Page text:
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Thailand’s cooling car sales may shift economy into lower gear

Thailand's cooling car sales may shift economy into lower gear

Although the Bank of Thailand (BOT) has taken no policy action yet, analysts say the mere prospect of car loan curbs has been enough to tighten the finance spigot to domestic buyers.

While that may take some of the heat out of auto finance, the sudden deceleration threatens car makers, dealers and the wider sector, which has been one of few growth drivers against a backdrop of declining exports and sluggish investment.”Our car sales in April and May fell by 50%,” said Sumete Patchuttorn, managing director of Mazda Mahachai.

“Finance firms are more cautious about lending now,” he said, adding that about 60%-70% of his clients’ loan requests were rejected this year, up from 30% in the previous year. More than 80% of car buyers rely on loans.

The car industry accounts for about a tenth of gross domestic product in Southeast Asia’s second-biggest economy. Bank of Ayudhya said car sales contributed 0.4 percentage point to last year’s 4.1% economic growth.

Although roughly half the cars are made for export, that part of the sector has also been declining.

“A slowdown in car sales this year will also drag down consumption,” said Naris Sathapholdeja, head of TMB Analytics, adding car sales contributed a fifth to last year’s 4.6% growth in consumption. He sees GDP growth of 3% this year, with consumption up 3.5%.

Worried that car loans were driving household debt to one of the highest levels in Asia – at about 80% of GDP – the central bank said in April it had started monitoring car loans and considering loan standards since the beginning of the year.Of particular concern for the central bank is the fact that car loans have the highest delinquency rate among consumer debt products, with 6.9% of them between one- and three-months overdue at the end of March.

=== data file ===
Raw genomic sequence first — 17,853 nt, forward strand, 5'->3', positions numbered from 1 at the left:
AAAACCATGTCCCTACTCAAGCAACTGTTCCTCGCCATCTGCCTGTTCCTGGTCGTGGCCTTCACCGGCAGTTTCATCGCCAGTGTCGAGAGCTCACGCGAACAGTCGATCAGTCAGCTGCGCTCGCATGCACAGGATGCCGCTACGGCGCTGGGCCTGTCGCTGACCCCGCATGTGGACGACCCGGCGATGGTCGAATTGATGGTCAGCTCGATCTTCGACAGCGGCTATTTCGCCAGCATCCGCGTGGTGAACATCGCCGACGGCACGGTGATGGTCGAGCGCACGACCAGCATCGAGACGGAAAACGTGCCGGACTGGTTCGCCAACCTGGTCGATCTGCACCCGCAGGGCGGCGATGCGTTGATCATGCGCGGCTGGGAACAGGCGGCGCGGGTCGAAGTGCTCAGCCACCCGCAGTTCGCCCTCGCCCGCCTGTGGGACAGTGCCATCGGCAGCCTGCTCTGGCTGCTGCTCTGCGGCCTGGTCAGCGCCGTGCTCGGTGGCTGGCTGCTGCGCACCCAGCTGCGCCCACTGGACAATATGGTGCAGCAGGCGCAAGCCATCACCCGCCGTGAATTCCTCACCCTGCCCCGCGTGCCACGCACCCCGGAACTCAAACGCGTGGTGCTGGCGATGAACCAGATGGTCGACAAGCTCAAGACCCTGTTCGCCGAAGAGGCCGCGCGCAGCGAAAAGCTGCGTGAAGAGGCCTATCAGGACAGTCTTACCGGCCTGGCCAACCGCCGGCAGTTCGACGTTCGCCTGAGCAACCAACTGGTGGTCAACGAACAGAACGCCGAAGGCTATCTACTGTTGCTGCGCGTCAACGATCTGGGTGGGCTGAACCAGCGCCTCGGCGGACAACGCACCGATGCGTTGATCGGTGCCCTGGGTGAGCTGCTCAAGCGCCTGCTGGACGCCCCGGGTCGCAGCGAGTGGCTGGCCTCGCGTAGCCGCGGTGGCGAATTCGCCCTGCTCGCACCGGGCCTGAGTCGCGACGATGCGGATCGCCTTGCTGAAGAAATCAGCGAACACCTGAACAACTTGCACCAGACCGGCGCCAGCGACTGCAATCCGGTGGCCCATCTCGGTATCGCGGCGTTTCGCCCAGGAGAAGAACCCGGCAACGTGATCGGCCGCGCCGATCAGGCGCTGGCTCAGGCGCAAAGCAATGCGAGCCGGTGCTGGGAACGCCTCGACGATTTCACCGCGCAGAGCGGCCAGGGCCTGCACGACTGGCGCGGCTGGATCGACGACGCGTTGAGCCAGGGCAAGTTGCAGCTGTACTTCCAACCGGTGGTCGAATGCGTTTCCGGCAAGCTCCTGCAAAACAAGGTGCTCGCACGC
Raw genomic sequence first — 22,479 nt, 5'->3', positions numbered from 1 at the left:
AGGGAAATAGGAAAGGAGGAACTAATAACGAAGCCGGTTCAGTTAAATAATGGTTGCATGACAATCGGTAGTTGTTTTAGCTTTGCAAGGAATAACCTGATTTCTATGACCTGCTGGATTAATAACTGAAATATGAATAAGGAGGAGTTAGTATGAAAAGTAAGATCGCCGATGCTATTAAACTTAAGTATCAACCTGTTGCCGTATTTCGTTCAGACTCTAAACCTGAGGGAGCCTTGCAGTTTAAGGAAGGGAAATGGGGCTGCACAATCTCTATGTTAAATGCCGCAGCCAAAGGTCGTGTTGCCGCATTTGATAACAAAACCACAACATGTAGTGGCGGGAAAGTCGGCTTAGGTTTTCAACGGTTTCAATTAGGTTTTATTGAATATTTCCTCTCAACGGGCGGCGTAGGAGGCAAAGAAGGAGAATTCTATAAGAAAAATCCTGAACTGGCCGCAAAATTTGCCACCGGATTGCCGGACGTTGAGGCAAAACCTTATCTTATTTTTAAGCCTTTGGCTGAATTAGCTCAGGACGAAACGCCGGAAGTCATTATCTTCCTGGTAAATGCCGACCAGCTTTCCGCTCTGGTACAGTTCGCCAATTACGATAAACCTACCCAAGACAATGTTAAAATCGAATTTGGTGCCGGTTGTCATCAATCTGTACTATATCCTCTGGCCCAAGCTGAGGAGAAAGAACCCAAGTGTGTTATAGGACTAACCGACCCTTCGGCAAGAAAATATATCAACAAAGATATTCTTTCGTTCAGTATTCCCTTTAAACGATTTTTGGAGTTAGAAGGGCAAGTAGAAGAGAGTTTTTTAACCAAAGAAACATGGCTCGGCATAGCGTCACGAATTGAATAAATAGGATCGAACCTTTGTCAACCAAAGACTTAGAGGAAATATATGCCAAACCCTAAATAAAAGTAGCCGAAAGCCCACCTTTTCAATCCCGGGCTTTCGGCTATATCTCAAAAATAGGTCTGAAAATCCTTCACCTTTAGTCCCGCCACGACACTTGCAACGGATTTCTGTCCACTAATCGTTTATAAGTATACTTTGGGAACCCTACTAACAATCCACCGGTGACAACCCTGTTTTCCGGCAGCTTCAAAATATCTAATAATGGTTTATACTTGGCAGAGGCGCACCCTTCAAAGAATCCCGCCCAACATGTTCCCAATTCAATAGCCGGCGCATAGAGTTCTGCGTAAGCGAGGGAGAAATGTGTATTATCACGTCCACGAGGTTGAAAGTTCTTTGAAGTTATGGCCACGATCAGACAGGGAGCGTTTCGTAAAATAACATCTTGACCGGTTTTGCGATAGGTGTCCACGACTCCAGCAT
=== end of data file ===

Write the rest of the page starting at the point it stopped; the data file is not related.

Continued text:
Analysts said possible central bank curbs could include debt service ratios for borrowers or down payments required on car purchases.

Those possibilities alone were enough to knock annual car sales growth from nearly 20% in 2018, its fastest since 2012, to 3.7% year-on-year in May, its slowest since May 2017.

In turn, on-year growth in auto loan volumes has slowed to 11.4% in the first quarter from 12.6% in 2018, the fastest in six years.

The research unit of Kasikornbank said car sales might contract as much as 6% this year if the BOT required a down payment of 25% on car purchases.

The Federation of Thai Industries expects car sales to rise just 2.4%, said Surapong Paisitpattanapong, spokesman of the FTI’s automotive industry division.

“The market has been stagnant this year,” said Phanumast Rungkakulnuwat, chief executive officer of Autocorp Holding, which sells Honda cars (7267.T). Last year its sales grew 10%.

The BOT predicts GDP growth of just 3.3% this year. Thailand has lagged regional peers for years and is forecast to grow more slowly than any country in Southeast Asia except Singapore.